Lebanese Referees Denied Bail in Sex-for-Game-Fixing CaseSanat Vallikappen
Three Lebanese soccer match officials, accused by police in Singapore of accepting sexual favors to fix an Asian Football Confederation Cup match, were refused bail by a subordinate court judge.
Judge Kamala Ponnampalam agreed with prosecutors in denying the release of referee Ali Sabbagh, 34, and assistant referees Ali Eid, 33, and Abdallah Taleb, 37, on bail. The three accused intend to enter a not guilty plea to the charges, Gary Low, their lawyer, said at today’s hearing.
The accused are “foreigners in Singapore, for a short stay, and with no ties” to the country, Ponnampalam said. She agreed with prosecutors that they posed a flight risk.
Each of the men was provided with a woman at Singapore’s downtown Amara Hotel on April 3 who gave them free sexual services as an inducement to fix the soccer match which was to be played later that day, according to the charges filed last week. Each of the men faces a maximum jail term of 5 years and a fine of as much as S$100,000 ($80,700) if convicted.
“There is no evidence to show there was corruption,” Low said, arguing for bail for his clients. “There’s no evidence that there’s an international match-fixing syndicate involved and that my clients are part of this.”
Eric Ding, a Singaporean businessman accused of offering the three referees the prostitutes was granted S$150,000 bail yesterday, according to The Straits Times newspaper.
The charges come amid wider concerns about match-fixing in soccer. In February, global governing body FIFA suspended people in Italy, South Korea and China for allegedly being involved in rigging games. The three Lebanese officials were replaced before the AFC Cup match between Singapore-based Tampines Rovers and East Bengal, which won 4-2 in a game that included an own goal by its opponent.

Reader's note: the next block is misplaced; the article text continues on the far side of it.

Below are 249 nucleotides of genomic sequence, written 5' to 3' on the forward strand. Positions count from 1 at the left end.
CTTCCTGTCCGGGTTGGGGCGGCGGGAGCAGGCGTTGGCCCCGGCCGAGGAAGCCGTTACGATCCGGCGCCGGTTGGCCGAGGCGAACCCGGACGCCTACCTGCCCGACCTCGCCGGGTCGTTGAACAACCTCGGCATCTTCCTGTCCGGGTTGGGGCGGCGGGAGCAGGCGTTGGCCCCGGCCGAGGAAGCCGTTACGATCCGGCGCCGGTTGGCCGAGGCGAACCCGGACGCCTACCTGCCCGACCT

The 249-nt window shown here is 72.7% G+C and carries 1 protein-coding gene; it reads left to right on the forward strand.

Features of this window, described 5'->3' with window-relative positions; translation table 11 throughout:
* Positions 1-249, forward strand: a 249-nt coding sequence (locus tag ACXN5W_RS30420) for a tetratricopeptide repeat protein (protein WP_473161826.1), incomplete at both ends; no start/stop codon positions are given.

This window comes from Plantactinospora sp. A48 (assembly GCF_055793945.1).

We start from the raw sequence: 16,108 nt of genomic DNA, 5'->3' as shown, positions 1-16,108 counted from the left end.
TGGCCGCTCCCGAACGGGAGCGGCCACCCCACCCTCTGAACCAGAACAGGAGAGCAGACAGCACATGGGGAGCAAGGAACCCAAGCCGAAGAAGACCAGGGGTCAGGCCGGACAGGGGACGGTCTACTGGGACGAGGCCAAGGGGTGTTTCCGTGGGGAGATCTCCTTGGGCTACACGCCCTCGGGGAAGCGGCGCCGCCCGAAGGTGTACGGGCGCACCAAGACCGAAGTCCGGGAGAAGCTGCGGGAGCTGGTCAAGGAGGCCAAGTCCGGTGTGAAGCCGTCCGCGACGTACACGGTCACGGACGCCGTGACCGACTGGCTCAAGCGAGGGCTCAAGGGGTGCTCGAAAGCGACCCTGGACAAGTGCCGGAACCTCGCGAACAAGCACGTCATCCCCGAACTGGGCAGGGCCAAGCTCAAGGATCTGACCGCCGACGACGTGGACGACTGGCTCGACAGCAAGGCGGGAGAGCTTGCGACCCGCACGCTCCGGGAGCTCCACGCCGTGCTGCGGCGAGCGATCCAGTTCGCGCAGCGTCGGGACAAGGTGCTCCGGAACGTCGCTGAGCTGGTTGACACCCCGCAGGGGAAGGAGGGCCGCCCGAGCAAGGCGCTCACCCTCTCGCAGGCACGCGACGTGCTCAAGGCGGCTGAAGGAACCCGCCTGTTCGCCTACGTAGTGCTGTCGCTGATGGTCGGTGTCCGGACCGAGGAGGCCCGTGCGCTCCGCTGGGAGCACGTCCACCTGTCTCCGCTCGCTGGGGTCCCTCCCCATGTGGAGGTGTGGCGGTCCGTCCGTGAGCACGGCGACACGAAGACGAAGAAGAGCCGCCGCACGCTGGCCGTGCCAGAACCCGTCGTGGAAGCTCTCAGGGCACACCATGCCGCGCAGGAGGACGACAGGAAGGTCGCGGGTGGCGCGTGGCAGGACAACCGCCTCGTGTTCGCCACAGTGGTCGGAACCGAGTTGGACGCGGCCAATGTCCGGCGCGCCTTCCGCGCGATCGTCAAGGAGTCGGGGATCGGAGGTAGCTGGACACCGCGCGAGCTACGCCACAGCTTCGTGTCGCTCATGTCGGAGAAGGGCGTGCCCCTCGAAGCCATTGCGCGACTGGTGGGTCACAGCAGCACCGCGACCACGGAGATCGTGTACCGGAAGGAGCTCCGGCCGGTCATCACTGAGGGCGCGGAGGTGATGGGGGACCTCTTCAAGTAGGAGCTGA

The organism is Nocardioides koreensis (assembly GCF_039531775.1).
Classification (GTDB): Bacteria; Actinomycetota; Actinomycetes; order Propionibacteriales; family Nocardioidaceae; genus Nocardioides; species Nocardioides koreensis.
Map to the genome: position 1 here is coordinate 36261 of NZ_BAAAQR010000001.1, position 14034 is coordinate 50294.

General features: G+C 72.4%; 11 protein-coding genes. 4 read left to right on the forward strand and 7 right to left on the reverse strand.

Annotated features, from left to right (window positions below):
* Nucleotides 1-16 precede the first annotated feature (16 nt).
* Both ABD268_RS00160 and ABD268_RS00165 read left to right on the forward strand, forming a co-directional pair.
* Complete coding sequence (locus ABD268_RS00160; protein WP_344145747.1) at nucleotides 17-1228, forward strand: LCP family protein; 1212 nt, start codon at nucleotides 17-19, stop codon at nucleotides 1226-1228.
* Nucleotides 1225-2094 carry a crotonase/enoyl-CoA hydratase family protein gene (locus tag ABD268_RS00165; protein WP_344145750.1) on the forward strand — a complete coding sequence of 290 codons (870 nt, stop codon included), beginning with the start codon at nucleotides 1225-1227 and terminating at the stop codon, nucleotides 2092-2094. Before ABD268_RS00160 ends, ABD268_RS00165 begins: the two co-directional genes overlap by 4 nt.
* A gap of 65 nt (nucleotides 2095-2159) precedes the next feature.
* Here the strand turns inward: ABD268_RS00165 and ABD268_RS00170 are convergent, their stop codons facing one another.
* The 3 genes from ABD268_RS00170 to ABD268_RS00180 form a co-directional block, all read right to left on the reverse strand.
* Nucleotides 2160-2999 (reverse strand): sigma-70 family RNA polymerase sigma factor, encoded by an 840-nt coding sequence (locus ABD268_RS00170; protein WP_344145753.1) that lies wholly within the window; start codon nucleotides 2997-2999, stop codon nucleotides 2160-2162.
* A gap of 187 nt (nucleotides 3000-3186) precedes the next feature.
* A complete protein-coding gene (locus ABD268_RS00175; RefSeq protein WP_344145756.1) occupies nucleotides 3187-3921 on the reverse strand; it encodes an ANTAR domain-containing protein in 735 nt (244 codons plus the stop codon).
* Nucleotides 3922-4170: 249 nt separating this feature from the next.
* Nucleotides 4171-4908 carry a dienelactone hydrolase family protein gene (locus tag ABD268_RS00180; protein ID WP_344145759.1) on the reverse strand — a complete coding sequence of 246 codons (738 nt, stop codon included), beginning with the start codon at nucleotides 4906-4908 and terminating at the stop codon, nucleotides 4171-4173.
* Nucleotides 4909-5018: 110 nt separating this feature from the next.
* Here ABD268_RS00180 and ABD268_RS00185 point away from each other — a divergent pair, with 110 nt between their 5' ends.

“Given the publicity relating to match-fixing in Singapore, it’s in the public interest that justice is not disrupted,” prosecutor Christopher Ong said, in arguing against bail being granted. “The mere impounding of passports will not ensure they don’t leave the country.”
Europol, Europe’s law enforcement agency, said in February a Singapore-based operation tried to fix more than 380 games, including World Cup and European Championship qualifiers, to generate a profit of more than 8 million euros ($10.4 million). An 18-month investigation, Operation VETO, found 425 match officials, club executives, players and others in 15 countries were involved.
The criminal cases are Public Prosecutor v Ali Sabbagh, DAC11104/2013, Public Prosecutor v Ali Eid, DAC11106/2013 and Public Prosecutor v Abdallah Taleb, DAC11105/2013, Singapore Subordinate Courts.